The European court pointed out that in such cases it was irrelevant whether the individual concerned was considered to be a national security risk because the overriding requirement was to ensure protection against Article 3 torture risks. This means that there must be effective judicial review, whether by the ordinary courts, by adjudicators or by some special review body such as the commission, to ensure that Article 3 is really complied with.

More recently in the French case of H.L.R., decided on 29th April, the court reiterated that where the expulsion of an alien to a foreign country gives rise to a real risk of being subjected to ill treatment contrary to Article 3, there is an obligation not to deport the alien. It has reaffirmed that Article 3 prohibits in absolute terms torture or inhuman treatment--I emphasise the following words--irrespective of the victim's conduct.

At present the special immigration adjudicators are not empowered to take account of Article 3 risks except in hearing appeals under Section 8 of the 1993 Act in relation to the Geneva Refugee Convention. When they are doing that they have to decide whether there is a well founded fear that an asylum seeker will, if returned, be persecuted for reasons of race, religion, nationality, membership of a particular social group or political opinion. To that extent they can have regard to Article 3 risks, but not otherwise. Suppose, for example, that an ordinary asylum seeker, not a suspected terrorist, faces a real risk of ill treatment in breach of Article 3 on some other ground not covered by the Geneva Convention. The special adjudicator has no power to take Article 3 into account. That is the first example of a gap between this Bill and the requirements of the convention which needs to be filled.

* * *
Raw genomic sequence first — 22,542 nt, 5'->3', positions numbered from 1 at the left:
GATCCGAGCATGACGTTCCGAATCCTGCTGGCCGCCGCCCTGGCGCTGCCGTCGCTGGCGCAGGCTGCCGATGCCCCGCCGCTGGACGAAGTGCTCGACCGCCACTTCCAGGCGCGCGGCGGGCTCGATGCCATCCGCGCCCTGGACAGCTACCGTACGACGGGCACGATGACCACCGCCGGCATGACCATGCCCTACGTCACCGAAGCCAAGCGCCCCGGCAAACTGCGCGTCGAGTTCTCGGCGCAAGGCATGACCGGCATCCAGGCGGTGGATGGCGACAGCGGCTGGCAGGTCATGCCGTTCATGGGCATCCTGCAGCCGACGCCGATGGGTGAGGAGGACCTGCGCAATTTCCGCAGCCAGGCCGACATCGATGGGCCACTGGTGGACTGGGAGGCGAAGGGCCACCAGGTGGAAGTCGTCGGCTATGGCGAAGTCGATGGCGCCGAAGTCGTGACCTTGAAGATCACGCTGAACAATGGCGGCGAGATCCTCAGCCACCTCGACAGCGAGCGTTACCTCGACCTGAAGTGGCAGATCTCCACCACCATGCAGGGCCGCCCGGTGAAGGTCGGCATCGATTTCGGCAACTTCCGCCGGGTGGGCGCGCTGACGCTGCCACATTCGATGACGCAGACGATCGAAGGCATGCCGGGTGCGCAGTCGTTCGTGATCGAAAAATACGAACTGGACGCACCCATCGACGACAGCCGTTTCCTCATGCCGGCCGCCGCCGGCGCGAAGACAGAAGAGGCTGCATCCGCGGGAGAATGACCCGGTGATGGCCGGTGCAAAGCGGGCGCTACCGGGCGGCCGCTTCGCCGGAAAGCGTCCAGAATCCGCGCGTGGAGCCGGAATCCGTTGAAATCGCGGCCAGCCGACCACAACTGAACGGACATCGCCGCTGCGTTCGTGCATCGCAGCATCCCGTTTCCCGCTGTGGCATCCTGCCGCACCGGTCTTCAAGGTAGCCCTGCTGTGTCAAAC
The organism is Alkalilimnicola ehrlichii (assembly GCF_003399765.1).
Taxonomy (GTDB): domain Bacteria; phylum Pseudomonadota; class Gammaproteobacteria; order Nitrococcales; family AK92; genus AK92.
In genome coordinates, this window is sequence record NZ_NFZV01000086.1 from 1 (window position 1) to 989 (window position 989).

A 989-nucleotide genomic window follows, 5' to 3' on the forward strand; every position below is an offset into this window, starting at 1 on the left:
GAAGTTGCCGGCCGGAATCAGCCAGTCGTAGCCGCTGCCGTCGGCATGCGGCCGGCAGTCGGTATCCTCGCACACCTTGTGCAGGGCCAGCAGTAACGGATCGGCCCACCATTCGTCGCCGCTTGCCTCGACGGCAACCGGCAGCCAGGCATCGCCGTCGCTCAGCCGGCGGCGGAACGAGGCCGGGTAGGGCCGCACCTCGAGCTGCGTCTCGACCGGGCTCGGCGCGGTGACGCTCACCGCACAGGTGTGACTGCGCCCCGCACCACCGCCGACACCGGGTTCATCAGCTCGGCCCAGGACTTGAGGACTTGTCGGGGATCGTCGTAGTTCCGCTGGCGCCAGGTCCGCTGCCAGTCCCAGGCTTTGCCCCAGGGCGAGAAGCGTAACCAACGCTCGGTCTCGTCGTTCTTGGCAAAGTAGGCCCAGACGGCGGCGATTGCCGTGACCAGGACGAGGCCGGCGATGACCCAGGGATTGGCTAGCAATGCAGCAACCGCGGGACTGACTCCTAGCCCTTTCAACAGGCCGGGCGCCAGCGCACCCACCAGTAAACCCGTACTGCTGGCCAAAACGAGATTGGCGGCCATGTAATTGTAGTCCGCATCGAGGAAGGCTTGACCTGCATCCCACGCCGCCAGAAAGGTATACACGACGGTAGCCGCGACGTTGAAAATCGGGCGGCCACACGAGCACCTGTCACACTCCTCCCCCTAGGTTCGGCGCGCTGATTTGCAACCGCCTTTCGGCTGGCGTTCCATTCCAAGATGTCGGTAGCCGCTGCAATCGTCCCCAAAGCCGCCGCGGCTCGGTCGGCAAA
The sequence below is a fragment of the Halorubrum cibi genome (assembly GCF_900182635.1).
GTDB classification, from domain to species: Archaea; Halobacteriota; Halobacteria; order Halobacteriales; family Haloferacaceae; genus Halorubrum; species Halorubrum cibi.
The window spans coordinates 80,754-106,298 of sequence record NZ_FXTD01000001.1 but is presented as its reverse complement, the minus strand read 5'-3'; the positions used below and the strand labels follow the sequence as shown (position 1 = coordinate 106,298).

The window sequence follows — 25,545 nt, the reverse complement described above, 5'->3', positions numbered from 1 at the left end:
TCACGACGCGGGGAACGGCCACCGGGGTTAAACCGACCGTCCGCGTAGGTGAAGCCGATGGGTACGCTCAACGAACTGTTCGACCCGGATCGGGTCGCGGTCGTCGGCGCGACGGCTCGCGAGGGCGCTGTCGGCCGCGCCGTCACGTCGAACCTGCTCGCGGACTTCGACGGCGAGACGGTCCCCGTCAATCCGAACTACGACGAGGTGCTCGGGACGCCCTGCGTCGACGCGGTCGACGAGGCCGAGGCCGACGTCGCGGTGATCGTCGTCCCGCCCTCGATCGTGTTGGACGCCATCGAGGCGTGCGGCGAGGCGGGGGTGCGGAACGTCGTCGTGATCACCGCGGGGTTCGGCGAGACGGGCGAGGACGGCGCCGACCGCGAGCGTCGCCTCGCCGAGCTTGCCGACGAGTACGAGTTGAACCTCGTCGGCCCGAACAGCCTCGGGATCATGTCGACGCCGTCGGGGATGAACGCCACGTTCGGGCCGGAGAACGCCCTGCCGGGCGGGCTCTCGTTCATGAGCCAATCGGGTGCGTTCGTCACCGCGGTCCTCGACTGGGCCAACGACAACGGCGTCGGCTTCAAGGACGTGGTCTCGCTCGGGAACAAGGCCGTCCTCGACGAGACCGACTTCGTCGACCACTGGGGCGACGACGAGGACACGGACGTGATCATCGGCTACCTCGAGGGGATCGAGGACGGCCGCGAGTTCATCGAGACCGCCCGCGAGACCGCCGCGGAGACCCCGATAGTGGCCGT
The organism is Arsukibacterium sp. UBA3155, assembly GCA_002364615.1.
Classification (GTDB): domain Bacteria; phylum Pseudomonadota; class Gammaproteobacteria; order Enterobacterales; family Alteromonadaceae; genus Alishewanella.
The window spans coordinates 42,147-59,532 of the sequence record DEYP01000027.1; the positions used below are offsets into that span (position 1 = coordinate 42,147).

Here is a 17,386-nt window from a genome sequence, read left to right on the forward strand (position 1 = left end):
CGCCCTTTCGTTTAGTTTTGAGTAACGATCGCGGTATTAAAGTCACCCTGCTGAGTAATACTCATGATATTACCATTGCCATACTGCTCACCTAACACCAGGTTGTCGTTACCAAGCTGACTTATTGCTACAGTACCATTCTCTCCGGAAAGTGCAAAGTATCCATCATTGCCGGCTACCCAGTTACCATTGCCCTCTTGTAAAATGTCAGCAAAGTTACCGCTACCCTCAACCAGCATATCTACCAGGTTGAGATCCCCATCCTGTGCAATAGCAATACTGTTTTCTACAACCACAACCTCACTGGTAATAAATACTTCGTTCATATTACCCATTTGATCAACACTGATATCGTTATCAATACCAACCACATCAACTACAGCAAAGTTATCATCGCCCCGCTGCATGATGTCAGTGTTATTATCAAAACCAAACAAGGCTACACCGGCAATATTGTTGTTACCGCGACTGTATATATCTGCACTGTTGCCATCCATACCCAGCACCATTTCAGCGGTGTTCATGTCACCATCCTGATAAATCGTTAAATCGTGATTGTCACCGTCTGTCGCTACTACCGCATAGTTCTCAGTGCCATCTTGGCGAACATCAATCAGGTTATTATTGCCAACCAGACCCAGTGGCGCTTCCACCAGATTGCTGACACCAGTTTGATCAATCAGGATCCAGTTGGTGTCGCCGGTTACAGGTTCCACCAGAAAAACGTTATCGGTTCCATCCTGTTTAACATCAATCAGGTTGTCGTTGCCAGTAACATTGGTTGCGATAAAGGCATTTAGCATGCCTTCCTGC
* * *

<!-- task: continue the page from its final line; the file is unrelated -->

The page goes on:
Similarly, when the Crown Court exercises its power to recommend that an offender be deported, the Crown Court is not entitled to have regard to the political

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system in the country to which the offender may be deported. The Court of Appeal, Criminal Division, made it clear in Nazari that the courts in this country are not concerned with the political systems operating in other countries. Lord Justice Lawton said it was exclusively for the Home Secretary to decide in each case whether an offender's return to his country of origin would have consequences which would make his compulsory return unduly harsh.